Our family has spent Memorial Day at Chicago’s Rosehill Cemetery for many decades. Not once have we been rained on… until today.
Standing under umbrellas in a downpour, several people shared thoughts from their hearts. Although we usually talk about the lives of those buried there (the first one 99 years ago), today our sharing was all about Nate. It’s been nearly seven months since his funeral, and he’s the seventh family member to be laid to rest in this plot.
As we stood in the rain, I knew my shivering had nothing to do with being wet and everything to do with missing Nate. Bervin quoted Romans 12:12, “Be joyful in hope, patient in affliction, faithful in prayer,” describing ways Nate had modeled this in front of all of us. Mary shared his favorite Scripture from Hebrews 12 about Jesus enduring his suffering, knowing joy would come later. She commented on Nate’s suffering being over, and the joy he now knows.
My nephew Luke told how much he appreciated Nate’s knowledge of history and the fact that he knew something about everything, an interesting person to talk to. Another Luke, like-a-nephew, mentioned talking with Nate last Memorial Day on this spot, realizing for the first time how great his back pain had become. He admired Nate’s not having taken a pass on the cemetery event but choosing to be present and participating, without complaint.
My brother Tom described how he’d known Nate well after sharing office space with him for 19 years. He’d watched him go through ups and downs in business and personal finance, sometimes becoming discouraged but never giving up. Having met each of Nate’s law clients since his death, Tom reported how much respect they all held for him and shared positive client comments. He also described a giant box of “show and tell” items he’d brought to share with us over lunch.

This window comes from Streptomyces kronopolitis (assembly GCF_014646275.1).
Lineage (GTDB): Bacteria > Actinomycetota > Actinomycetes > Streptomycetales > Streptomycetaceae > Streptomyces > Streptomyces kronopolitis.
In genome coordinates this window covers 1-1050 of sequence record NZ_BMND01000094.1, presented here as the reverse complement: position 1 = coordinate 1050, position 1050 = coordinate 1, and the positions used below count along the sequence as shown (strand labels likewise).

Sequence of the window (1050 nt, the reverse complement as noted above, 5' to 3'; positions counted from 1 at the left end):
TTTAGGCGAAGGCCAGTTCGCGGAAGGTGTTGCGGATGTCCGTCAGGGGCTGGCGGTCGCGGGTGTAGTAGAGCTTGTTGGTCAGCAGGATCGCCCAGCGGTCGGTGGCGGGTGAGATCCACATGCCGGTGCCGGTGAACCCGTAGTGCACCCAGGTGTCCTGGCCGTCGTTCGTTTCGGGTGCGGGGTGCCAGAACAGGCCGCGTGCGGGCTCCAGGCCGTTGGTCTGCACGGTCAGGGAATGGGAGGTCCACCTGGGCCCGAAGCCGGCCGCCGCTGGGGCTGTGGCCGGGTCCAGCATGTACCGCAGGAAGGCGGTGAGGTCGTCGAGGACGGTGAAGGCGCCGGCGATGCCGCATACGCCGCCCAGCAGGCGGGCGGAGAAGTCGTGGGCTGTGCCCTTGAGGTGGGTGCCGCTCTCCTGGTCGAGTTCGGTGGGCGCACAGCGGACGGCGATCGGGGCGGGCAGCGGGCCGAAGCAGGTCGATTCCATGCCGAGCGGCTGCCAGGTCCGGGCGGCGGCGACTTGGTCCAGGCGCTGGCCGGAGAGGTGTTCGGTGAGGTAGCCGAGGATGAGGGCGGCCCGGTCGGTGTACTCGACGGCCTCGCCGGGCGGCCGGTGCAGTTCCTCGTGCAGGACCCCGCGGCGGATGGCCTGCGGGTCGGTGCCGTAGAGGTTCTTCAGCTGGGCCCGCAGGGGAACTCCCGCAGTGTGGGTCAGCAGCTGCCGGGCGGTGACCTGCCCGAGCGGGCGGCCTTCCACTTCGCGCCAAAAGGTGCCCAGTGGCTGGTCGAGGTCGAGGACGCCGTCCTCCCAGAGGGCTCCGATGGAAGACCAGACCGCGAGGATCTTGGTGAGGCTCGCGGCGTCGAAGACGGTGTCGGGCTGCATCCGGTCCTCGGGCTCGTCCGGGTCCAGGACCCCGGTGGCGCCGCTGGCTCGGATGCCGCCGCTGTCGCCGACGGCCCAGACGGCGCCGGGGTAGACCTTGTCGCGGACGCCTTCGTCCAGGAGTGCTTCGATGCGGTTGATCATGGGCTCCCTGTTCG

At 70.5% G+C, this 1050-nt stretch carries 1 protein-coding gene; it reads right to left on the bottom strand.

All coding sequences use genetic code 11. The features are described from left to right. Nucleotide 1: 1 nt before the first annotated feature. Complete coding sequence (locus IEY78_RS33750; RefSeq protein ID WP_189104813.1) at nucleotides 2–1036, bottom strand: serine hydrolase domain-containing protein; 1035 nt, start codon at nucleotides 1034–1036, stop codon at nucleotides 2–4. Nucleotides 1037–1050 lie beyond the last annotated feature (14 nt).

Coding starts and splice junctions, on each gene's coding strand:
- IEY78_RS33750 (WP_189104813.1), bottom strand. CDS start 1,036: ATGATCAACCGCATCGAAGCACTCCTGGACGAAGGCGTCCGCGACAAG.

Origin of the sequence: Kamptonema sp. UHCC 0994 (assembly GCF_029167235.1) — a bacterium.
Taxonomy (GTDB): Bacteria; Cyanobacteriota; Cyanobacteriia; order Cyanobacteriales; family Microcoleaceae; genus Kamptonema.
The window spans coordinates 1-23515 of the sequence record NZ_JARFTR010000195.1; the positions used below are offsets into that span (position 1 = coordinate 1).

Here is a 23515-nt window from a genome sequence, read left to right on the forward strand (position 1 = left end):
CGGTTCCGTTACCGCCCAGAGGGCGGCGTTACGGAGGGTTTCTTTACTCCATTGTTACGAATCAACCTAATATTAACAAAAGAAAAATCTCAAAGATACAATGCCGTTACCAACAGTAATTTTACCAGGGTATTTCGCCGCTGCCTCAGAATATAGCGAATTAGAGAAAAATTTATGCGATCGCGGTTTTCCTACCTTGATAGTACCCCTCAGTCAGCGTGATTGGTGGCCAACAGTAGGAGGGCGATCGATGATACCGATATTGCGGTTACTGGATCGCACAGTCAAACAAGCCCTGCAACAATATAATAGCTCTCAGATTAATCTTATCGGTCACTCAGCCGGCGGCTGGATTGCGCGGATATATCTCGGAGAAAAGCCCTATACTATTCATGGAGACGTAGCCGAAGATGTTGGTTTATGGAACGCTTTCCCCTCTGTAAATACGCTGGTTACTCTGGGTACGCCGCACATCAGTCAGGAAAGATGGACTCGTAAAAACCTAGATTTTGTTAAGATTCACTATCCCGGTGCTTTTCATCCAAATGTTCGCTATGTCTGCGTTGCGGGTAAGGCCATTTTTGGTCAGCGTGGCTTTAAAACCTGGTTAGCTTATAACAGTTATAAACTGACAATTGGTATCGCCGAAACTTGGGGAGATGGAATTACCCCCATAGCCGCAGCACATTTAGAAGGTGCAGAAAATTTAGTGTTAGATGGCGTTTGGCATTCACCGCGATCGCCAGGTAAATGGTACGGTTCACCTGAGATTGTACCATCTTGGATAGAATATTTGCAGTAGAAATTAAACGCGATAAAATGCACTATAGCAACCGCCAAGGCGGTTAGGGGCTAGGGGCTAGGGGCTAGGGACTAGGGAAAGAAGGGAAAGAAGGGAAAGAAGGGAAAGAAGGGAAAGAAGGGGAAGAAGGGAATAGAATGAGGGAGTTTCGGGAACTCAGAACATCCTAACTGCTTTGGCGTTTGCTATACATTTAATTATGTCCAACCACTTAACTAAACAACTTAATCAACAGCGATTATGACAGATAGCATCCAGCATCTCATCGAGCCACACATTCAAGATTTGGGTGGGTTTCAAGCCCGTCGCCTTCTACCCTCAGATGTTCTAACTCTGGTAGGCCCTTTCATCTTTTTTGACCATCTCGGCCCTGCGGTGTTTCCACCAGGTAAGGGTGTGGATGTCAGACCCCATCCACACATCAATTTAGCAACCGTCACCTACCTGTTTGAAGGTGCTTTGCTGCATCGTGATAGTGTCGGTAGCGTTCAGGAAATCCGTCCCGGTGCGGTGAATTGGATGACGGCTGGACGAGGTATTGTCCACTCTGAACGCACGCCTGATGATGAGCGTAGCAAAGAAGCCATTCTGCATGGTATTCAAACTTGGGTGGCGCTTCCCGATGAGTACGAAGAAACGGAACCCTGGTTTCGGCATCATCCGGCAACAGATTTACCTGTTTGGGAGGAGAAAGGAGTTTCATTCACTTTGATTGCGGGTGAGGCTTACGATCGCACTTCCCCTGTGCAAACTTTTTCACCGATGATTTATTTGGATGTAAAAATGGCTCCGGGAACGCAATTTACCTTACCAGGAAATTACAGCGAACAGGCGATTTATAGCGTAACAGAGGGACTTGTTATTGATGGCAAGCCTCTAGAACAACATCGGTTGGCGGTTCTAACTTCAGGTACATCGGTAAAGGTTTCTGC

When it was my turn to talk, I read a verse from Ecclesiastes that compares controlling the wind with controlling the arrival of death. Neither can be done. Thankfully the control of both is in the flawlessly capable hands of Jesus Christ.
While crying, part of me was thinking, “I can’t believe my husband is dead and buried!” But the rest of me was feeling lifted and loved by the words being spoken. Mary finally said, “The weather is weeping, too, but we know this rain isn’t an accident. Maybe God knew it would be a sad Memorial Day and is helping us keep it short.” We moved to the cars and headed for our picnic, indoors at a local McDonald’s rather than our regular park location nearby.
Tom’s box contained Nate’s leather jacket and personal items from his desk and file cabinets, including unnumbered family pictures, artwork from our children’s grade school years, framed degrees and Elvis paraphernalia.
Two phone texts came through in the middle of our day together, one from Nelson in Africa and the other from Linnea in Florida, both promising Memorial Day prayer and describing strong family bonds that reached across thousands of miles. An email from Hans and Katy had accomplished the same. So, all of us were present and accounted for, including Nate… via sweet memories.
“No man has power over the wind to contain it; so no one has power over the day of his death.” (Ecclesiastes 8:8a)